As Kuusela and Paul[10] state, the think-aloud protocol can be distinguished into two different types of experimental procedures. The first is the concurrent think-aloud protocol, collected during the task. The second is the retrospective think-aloud protocol, gathered after the task as the participant walks back through the steps they took previously, often prompted by a video recording of themselves. There are benefits and drawbacks to each approach, but in general a concurrent protocol may be more complete, while a retrospective protocol has less chance to interfere with task performance. Nonetheless, some concurrent protocols have not produced such interference effects,[11] suggesting that it may be possible to optimize both completeness and authenticity of verbal reports.


The think-aloud method allows researchers to discover what users genuinely think of your design.[12]

Related method[edit]

A related but slightly different data-gathering method is the talk-aloud protocol. This involves participants only describing their actions but not other thoughts. This method is thought to be more objective in that participants merely report how they go about completing a task rather than interpreting or justifying their actions (see the standard works[which?] by Ericsson & Simon).[citation needed]

See also[edit]


  1. ^ Mclaughlin, Matthew; Duff, Jed; McKenzie, Tom; Campbell, Elizabeth; Sutherland, Rachel; Wiggers, John; Wolfenden, Luke (2021-07-26). "Evaluating Digital Program Support for the Physical Activity 4 Everyone (PA4E1) School Program: Mixed Methods Study". JMIR Pediatrics and Parenting. 4 (3): e26690. doi:10.2196/26690. ISSN 2561-6722. PMC 8367175. PMID 34309565.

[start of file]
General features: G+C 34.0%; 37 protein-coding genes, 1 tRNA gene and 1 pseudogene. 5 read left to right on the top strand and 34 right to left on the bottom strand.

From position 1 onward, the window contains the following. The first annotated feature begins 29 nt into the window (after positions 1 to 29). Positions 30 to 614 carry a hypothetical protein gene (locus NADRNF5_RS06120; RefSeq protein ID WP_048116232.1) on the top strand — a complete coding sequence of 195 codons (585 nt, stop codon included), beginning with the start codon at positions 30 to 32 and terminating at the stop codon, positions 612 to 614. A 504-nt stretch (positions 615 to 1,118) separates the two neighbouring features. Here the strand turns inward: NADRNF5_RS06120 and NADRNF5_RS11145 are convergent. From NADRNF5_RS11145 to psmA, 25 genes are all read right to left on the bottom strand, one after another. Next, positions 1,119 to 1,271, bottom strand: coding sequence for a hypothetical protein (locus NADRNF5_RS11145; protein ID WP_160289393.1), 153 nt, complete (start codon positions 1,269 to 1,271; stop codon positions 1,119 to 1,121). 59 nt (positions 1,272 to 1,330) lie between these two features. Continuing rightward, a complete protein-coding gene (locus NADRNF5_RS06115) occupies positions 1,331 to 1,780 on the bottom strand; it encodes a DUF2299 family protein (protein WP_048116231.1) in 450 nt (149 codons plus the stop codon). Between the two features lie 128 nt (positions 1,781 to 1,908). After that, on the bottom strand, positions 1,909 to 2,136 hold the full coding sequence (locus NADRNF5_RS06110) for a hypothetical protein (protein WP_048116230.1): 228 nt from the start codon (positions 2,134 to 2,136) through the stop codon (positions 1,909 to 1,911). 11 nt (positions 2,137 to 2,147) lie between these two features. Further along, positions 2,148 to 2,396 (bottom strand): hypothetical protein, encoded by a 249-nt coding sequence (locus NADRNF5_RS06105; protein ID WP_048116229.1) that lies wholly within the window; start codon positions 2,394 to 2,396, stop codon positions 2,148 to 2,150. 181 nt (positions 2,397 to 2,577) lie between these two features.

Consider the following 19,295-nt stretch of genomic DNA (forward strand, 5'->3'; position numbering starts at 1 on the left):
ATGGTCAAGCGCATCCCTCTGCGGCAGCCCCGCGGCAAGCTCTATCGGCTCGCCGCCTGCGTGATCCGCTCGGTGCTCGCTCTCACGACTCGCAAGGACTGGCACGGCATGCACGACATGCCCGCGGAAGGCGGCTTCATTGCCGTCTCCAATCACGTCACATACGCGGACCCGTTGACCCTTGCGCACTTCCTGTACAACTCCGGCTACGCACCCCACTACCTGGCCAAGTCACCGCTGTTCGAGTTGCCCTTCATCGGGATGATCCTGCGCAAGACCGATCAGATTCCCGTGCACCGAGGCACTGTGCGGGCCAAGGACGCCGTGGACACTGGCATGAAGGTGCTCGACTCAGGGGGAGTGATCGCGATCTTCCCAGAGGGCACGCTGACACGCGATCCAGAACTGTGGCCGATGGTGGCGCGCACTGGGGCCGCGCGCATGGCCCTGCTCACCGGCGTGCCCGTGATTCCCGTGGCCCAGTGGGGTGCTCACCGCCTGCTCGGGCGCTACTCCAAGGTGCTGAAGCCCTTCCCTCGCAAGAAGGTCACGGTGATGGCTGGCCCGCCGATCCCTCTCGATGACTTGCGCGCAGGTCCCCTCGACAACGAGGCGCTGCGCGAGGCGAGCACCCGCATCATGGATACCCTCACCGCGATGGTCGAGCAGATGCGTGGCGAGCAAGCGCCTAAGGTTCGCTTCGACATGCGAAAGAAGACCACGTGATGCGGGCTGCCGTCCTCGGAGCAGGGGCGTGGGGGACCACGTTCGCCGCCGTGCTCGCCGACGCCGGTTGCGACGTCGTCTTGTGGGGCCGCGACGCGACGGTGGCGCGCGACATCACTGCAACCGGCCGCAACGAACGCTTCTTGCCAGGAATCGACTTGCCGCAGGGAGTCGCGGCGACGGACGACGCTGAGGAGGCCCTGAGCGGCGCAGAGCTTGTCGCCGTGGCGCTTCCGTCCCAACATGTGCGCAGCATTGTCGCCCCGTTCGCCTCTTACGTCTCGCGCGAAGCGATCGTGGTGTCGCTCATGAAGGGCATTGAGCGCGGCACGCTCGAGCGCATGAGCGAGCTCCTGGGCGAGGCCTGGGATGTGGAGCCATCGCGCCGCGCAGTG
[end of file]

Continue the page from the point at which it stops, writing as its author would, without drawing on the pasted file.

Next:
2. ^ Mclaughlin, Matthew; Duff, Jed; McKenzie, Tom; Campbell, Elizabeth; Sutherland, Rachel; Wiggers, John; Wolfenden, Luke (2021-07-26). "Evaluating Digital Program Support for the Physical Activity 4 Everyone (PA4E1) School Program: Mixed Methods Study". JMIR Pediatrics and Parenting. 4 (3): e26690. doi:10.2196/26690. ISSN 2561-6722. PMC 8367175. PMID 34309565.
  3. ^ Lewis, C. H. (1982). Using the "Thinking Aloud" Method In Cognitive Interface Design (Technical report). IBM. RC-9265.
  4. ^ http://grouplab.cpsc.ucalgary.ca/saul/hci_topics/tcsd-book/chap-1_v-1.html Task-Centered User Interface Design: A Practical Introduction, by Clayton Lewis and John Rieman.
  5. ^ Ericsson, K., & Simon, H. (May 1980). "Verbal reports as data". Psychological Review. 87 (3): 215–251. doi:10.1037/0033-295X.87.3.215.{{cite journal}}: CS1 maint: multiple names: authors list (link)
  6. ^ Ericsson, K., & Simon, H. (1987). "Verbal reports on thinking". In C. Faerch; G. Kasper (eds.). Introspection in Second Language Research. Clevedon, Avon: Multilingual Matters. pp. 24–54.{{cite book}}: CS1 maint: multiple names: authors list (link)
  7. ^ Ericsson, K., & Simon, H. (1993). Protocol Analysis: Verbal Reports as Data (2nd ed.). Boston: MIT Press. ISBN 0-262-05029-3.{{cite book}}: CS1 maint: multiple names: authors list (link)
  8. ^ https://www.researchgate.net/publication/3230127_Thinking_aloud_Reconciling_theory_and_practice Thinking Aloud: Reconciling Theory and Practice, by Ted Boren and Judith Ramey.
  9. ^ Nielson, Jakob. "Why You Only Need to Test with 5 Users". Nielsen Norman Group.
  10. ^ Kuusela, H., & Paul, P. (2000). "A comparison of concurrent and retrospective verbal protocol analysis". American Journal of Psychology. 113 (3). University of Illinois Press: 387–404. doi:10.2307/1423365. JSTOR 1423365. PMID 10997234.{{cite journal}}: CS1 maint: multiple names: authors list (link)
  11. ^ Byrd, Nick; Joseph, Brianna; Gongora, Gabriela; Sirota, Miroslav (2023). "Tell Us What You Really Think: A Think Aloud Protocol Analysis of the Verbal Cognitive Reflection Test". Journal of Intelligence. 11 (4): 76. doi:10.3390/jintelligence11040076. PMC 10146599. PMID 37103261.
  12. ^ Experience, World Leaders in Research-Based User. "Thinking Aloud: The #1 Usability Tool". Nielsen Norman Group. Retrieved 2021-12-13. {{cite web}}: |first= has generic name (help)

External links[edit]